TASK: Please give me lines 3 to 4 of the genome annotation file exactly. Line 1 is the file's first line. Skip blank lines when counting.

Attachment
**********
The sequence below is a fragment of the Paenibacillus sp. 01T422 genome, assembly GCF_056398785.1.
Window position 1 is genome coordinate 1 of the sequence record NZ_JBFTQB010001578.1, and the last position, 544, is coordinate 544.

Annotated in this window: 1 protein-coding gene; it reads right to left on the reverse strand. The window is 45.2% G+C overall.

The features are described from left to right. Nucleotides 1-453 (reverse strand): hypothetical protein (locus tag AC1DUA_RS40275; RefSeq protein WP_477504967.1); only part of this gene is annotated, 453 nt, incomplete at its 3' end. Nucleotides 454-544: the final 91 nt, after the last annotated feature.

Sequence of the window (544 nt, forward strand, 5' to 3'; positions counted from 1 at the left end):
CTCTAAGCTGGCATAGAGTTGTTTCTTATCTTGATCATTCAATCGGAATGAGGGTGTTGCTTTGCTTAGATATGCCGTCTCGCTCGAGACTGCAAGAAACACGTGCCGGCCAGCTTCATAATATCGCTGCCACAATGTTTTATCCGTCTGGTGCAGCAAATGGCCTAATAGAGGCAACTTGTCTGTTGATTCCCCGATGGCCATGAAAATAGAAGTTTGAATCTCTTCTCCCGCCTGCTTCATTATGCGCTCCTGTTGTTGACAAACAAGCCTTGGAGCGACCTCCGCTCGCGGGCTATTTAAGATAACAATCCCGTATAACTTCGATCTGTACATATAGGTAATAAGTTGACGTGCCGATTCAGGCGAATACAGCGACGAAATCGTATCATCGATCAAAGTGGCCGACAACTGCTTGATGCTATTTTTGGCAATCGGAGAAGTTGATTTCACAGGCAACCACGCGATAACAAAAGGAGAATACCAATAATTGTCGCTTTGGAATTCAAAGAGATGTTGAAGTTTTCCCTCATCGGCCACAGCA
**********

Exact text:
Annotated in this window: 1 protein-coding gene; it reads right to left on the reverse strand. The window is 45.2% G+C overall.

The features are described from left to right. Nucleotides 1-453 (reverse strand): hypothetical protein (locus tag AC1DUA_RS40275; RefSeq protein WP_477504967.1); only part of this gene is annotated, 453 nt, incomplete at its 3' end. Nucleotides 454-544: the final 91 nt, after the last annotated feature.